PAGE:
Countless politicians have engaged in dog-whistle politics. Water and Sanitation Minister Nomvula Mokonyane complained that "almost every second outlet or even former general dealer shops are run by people of Somali or Pakistani origin". When she was deputy trade and industry minister, Deputy Small Business Development Minister Elizabeth Thabethe similarly noted: "You may still find spaza shops with African names, but when you go in to buy you find your Mohammeds and most of them are not even registered." Small Business Development Minister Lindiwe Zulu warned that foreigners were living in SA as a "courtesy" and needed to share their business practices with South Africans.

Tough-talking Home Affairs Minister Malusi Gigaba termed the recent violence as criminality rather than xenophobia, before calling for a battle against the very xenophobia he had just denied.

The government's response to the xenophobic violence has been harsh and insensitive, and it is likely to make a serious problem worse. There has not been any real effort to understand the root causes of this problem and much of the reaction has been knee-jerk. Soldiers have been deployed to SA's borders to stem a swart gevaar (black peril) of scavenging amakwerekwere (foreigners); heavy-handed police and army raids continue against "illegals"; there has been a crackdown on "illegal trading"; and South Africans have been urged to report foreigners committing crimes to the police. As in 2008, securocrats are talking of an invisible "third force" to explain these attacks, irresponsibly seeking to deflect attention and avoid responsibility.

The speaker of Parliament, Baleka Mbete, argued that the violence was "part of an evil programme to discredit SA in the international community".

State Security Minister David Mahlobo's fertile imagination saw the xenophobia and recent defacement of public statues as having been co-ordinated. In another leap of logic, analyst Kuseni Dlamini portrayed the xenophobic attacks as part of global challenges such as African migrants drowning at sea, and drew bizarre parallels between this violence and the expulsion of 700,000 foreign migrants by a Nigerian military regime 30 years ago.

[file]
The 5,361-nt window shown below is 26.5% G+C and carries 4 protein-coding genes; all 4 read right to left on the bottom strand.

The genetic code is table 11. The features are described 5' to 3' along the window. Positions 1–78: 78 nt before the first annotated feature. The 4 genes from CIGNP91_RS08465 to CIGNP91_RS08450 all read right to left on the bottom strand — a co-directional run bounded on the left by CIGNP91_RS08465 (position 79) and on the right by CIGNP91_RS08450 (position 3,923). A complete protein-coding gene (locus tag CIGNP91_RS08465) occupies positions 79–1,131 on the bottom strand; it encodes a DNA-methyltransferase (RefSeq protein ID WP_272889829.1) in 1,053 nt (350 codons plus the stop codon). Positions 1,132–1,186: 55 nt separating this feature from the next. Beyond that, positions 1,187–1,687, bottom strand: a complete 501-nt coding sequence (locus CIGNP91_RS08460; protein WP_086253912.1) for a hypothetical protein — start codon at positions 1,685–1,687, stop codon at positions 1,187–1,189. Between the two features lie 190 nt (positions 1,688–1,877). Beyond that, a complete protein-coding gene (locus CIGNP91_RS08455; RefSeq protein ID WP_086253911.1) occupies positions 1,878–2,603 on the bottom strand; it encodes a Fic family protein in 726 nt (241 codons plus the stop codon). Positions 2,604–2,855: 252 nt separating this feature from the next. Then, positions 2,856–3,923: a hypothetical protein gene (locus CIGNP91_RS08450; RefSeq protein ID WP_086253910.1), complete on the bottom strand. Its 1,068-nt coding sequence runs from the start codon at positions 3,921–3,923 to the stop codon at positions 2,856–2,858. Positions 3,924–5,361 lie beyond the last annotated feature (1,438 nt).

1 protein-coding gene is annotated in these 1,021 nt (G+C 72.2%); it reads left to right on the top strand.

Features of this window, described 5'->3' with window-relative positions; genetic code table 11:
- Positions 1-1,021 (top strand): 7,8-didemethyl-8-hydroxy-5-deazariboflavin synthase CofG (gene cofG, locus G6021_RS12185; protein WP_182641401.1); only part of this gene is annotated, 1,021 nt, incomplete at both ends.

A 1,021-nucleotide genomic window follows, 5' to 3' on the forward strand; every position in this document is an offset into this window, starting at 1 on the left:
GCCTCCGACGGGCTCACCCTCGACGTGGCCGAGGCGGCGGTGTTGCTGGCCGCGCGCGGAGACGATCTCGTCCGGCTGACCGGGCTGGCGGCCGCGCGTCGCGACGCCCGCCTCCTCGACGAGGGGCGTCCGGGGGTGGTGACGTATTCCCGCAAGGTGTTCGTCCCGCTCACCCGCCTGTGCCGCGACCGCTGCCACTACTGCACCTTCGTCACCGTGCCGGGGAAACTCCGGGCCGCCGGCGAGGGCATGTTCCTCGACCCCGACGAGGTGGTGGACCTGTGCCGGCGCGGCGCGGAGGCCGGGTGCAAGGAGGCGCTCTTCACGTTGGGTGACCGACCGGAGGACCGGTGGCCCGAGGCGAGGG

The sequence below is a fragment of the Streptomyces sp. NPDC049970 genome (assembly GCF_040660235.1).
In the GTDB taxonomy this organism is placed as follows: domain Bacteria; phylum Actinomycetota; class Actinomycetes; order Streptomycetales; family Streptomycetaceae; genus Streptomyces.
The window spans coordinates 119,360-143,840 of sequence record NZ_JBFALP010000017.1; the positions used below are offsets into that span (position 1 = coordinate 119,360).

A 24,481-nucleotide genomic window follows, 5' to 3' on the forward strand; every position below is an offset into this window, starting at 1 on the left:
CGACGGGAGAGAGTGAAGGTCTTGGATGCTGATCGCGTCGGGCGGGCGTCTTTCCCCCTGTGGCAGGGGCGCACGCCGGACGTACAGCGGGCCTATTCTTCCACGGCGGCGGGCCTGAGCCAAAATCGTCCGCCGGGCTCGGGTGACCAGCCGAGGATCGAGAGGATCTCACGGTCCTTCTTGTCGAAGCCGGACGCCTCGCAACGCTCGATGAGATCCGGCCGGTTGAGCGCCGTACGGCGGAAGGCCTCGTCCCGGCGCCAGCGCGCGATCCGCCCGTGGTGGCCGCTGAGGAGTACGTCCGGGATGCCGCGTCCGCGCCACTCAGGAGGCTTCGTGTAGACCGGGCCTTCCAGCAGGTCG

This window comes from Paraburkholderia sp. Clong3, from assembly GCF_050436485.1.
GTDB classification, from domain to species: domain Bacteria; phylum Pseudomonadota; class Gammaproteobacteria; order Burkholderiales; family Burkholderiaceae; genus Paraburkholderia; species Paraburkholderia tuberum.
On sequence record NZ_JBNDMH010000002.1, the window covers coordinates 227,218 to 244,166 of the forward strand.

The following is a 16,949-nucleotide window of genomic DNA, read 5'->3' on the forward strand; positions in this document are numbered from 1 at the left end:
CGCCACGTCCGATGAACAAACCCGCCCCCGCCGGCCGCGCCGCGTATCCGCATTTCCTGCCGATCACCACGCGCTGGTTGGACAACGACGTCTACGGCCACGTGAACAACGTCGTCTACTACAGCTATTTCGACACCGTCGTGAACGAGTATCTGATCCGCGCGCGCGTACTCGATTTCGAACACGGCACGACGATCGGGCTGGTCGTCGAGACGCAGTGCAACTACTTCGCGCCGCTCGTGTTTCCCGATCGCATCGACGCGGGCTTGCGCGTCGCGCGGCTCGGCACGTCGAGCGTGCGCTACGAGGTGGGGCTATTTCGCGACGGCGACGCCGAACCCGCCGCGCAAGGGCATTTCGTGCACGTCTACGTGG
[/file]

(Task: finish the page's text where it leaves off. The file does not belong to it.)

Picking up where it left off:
Dog-whistle politics has also been evident in the hostility South African academics have visited on their African colleagues in the country's universities. Two academics from the University of Cape Town, Xolela Mangcu and Sakhela Buhlungu, recently criticised the inclusion of Africans from the continent in statistics on black academics. (Others have less subtly called for curbs on the number of such academics.) Both academics, however, failed to mention the vastly greater number of European and North American citizens at their university, who are also not separated from statistics on white academics.

Not only do these approaches miss the need to transform South African universities into pan-African institutions, but surely the large number of African students at South African universities also need continental role models.

As another traumatised group of Africans leaves SA to embark on yet another season of migration to the north, the popular hashtag "Say No to Xenophobia" has proved about as effective as the bumper sticker "Make Love, Not War" has been in halting the atrocities of truculent warlords. Protests against SA have been seen in Mozambique, Malawi, Zimbabwe, Zambia and Nigeria, amid calls for a boycott of the ubiquitous South African businesses across the continent.

If this situation is not carefully managed, SA will surely reap the whirlwind of the grim harvest of xenophobic violence that its dangerous dog-whistle politics has unleashed.

Adebajo is executive director of the Centre for Conflict Resolution.

This article was also published in The Guardian (Nigeria) on 25 May 2015 under the headline "Dangers of Dog-Whistle Politics".